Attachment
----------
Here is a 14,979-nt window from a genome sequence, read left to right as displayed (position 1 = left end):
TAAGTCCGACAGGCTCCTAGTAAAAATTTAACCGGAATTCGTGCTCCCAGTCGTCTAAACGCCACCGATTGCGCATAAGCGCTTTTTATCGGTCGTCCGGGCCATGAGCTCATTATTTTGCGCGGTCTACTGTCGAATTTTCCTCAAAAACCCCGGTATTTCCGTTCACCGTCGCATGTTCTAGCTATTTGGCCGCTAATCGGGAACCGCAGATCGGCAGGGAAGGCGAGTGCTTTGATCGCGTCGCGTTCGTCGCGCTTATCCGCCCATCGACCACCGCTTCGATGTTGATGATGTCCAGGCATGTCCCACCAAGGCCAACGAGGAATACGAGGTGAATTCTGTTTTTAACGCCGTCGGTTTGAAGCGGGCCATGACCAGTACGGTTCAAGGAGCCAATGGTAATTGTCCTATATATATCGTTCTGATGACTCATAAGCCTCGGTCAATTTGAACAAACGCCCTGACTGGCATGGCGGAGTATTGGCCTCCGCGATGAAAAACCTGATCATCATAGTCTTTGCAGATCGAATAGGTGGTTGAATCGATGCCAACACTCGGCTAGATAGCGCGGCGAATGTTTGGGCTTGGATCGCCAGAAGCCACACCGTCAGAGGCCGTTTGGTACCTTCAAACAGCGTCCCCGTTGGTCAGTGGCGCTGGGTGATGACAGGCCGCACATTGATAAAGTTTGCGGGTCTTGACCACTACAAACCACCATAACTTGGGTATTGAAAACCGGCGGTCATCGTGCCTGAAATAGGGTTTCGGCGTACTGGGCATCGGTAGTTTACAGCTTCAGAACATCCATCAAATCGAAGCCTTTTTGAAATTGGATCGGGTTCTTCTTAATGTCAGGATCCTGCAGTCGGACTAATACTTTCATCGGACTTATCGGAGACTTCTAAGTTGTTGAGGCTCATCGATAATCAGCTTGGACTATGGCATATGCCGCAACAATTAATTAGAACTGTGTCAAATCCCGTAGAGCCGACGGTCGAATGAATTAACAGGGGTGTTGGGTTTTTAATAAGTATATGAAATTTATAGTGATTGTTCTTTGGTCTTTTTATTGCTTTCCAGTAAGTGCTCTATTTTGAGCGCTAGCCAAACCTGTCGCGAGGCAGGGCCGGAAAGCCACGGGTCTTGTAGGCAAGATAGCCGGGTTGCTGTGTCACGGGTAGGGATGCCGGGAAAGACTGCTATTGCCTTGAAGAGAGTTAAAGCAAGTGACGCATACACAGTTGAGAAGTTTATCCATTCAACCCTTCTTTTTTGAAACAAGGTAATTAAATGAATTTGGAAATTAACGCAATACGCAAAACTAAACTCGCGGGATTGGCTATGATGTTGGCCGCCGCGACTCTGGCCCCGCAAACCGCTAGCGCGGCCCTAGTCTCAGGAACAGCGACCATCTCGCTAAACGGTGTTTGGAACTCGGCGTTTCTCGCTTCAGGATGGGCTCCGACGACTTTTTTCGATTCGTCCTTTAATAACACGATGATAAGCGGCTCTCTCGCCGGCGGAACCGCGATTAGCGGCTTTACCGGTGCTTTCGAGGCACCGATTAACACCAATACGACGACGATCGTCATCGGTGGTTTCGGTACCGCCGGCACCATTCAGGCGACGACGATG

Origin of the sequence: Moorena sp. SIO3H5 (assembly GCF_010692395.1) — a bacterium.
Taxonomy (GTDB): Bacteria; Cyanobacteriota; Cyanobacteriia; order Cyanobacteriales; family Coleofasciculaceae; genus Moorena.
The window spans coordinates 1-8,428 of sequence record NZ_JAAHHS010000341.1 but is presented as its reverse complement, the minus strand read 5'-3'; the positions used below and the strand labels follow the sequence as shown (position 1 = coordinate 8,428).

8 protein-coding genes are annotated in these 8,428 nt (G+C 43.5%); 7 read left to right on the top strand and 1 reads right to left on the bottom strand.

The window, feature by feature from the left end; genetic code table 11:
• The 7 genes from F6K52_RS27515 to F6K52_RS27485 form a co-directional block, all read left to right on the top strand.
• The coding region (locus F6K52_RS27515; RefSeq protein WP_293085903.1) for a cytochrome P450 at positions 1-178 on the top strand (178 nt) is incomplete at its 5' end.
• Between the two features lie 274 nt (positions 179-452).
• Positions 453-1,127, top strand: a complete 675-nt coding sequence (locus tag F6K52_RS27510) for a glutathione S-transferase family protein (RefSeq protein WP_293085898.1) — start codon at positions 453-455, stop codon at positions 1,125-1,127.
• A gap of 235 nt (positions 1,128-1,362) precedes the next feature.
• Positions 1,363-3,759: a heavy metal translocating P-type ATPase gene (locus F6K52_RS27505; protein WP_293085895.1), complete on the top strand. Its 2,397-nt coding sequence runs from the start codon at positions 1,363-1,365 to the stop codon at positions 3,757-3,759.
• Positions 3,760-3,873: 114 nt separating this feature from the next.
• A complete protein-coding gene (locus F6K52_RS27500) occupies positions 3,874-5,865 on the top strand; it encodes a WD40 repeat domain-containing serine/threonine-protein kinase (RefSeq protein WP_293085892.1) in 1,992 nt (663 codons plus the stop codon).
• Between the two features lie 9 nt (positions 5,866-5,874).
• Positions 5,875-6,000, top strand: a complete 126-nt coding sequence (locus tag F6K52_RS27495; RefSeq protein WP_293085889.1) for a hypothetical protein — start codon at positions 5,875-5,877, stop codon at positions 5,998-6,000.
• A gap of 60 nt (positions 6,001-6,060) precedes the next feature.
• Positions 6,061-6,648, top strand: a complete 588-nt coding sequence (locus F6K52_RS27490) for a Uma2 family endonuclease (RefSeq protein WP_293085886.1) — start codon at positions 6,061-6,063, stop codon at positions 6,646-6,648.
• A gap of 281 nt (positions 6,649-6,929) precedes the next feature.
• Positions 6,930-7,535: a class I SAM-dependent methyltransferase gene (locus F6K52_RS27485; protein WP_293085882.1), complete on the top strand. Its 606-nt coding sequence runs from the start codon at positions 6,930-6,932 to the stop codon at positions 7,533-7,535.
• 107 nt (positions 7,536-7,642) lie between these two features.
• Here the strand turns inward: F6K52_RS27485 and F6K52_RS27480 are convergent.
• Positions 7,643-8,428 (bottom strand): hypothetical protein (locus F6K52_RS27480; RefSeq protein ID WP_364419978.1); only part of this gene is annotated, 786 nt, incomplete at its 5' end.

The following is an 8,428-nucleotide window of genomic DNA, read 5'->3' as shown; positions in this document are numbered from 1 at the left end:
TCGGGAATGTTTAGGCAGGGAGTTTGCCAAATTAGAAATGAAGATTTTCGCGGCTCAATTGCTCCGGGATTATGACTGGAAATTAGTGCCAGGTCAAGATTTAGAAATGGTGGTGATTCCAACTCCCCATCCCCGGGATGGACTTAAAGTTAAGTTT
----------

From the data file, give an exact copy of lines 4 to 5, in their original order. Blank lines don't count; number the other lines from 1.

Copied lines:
Taxonomy (GTDB): Bacteria; Cyanobacteriota; Cyanobacteriia; order Cyanobacteriales; family Coleofasciculaceae; genus Moorena.
The window spans coordinates 1-8,428 of sequence record NZ_JAAHHS010000341.1 but is presented as its reverse complement, the minus strand read 5'-3'; the positions used below and the strand labels follow the sequence as shown (position 1 = coordinate 8,428).